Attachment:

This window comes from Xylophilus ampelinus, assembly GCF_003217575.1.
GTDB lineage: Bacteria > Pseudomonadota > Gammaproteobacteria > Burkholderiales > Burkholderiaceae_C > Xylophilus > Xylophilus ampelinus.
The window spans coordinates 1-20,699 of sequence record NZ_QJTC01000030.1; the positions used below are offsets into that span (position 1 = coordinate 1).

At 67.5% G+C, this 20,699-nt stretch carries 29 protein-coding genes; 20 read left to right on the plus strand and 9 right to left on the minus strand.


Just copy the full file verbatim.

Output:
This window comes from Xylophilus ampelinus, assembly GCF_003217575.1.
GTDB lineage: Bacteria > Pseudomonadota > Gammaproteobacteria > Burkholderiales > Burkholderiaceae_C > Xylophilus > Xylophilus ampelinus.
The window spans coordinates 1-20,699 of sequence record NZ_QJTC01000030.1; the positions used below are offsets into that span (position 1 = coordinate 1).

At 67.5% G+C, this 20,699-nt stretch carries 29 protein-coding genes; 20 read left to right on the plus strand and 9 right to left on the minus strand.